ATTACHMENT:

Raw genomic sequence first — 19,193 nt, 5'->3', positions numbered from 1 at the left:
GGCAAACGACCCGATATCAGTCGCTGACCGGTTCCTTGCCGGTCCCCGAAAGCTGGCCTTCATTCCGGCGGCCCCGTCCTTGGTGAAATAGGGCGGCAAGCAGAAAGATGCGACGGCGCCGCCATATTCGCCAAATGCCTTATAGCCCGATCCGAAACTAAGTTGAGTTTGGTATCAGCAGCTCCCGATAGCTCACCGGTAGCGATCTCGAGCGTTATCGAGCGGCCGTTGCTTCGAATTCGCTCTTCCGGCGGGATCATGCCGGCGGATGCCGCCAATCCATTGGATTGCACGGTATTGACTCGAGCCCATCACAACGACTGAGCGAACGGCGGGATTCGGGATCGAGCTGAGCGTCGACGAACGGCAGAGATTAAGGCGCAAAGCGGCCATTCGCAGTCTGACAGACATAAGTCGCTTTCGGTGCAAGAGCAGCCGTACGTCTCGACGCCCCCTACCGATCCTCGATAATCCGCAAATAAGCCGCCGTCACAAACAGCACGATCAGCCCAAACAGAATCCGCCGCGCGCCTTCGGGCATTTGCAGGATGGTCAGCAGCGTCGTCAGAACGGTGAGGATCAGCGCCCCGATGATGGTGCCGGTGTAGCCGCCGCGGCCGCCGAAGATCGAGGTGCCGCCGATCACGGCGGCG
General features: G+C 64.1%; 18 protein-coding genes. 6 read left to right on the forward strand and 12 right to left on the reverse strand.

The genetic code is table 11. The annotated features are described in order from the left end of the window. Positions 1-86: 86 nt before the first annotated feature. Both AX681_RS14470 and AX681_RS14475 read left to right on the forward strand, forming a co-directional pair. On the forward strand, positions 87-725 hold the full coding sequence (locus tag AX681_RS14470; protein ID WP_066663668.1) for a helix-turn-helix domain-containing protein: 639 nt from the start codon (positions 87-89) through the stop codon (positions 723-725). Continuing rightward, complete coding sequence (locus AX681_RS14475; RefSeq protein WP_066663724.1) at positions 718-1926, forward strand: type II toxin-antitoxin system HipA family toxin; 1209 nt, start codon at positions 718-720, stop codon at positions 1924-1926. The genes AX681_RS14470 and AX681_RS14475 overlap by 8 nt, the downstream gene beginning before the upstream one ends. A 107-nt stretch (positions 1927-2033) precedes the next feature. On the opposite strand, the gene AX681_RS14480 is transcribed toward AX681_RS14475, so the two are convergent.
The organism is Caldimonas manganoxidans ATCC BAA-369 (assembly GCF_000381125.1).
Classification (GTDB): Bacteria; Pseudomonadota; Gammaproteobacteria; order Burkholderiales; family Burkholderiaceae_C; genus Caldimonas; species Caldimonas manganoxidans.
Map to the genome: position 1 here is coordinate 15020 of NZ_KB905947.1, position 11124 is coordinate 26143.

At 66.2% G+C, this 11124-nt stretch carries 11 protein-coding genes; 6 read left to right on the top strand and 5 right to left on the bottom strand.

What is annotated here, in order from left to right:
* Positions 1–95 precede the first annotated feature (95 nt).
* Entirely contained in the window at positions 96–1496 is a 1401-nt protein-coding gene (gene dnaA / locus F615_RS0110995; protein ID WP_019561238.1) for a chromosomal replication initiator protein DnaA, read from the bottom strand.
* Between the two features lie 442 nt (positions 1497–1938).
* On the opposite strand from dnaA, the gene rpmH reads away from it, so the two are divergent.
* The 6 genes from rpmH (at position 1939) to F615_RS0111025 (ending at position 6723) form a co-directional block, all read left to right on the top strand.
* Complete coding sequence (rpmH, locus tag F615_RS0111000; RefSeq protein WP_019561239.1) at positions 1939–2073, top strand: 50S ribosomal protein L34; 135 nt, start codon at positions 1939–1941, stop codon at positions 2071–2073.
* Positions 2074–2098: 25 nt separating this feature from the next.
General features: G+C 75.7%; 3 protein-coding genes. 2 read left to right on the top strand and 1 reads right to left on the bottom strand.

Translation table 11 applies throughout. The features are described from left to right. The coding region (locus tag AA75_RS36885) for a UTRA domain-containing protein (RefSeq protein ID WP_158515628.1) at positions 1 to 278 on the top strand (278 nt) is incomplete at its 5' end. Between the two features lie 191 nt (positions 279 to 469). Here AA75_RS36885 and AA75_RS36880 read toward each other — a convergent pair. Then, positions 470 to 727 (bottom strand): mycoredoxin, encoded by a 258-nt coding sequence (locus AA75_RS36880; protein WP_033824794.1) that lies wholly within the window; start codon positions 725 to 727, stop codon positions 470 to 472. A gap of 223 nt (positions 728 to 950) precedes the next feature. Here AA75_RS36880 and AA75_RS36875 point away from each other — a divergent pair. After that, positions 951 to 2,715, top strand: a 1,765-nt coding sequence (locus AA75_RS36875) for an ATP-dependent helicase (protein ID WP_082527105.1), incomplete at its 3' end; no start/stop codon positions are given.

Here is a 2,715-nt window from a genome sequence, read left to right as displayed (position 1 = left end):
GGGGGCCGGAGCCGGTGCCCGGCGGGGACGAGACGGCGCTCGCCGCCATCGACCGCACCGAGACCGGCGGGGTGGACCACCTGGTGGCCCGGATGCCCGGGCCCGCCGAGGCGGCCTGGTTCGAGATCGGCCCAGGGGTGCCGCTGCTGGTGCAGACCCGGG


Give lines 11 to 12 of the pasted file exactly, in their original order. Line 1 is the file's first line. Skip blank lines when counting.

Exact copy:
* Entirely contained in the window at positions 96–1496 is a 1401-nt protein-coding gene (gene dnaA / locus F615_RS0110995; protein ID WP_019561238.1) for a chromosomal replication initiator protein DnaA, read from the bottom strand.
* Between the two features lie 442 nt (positions 1497–1938).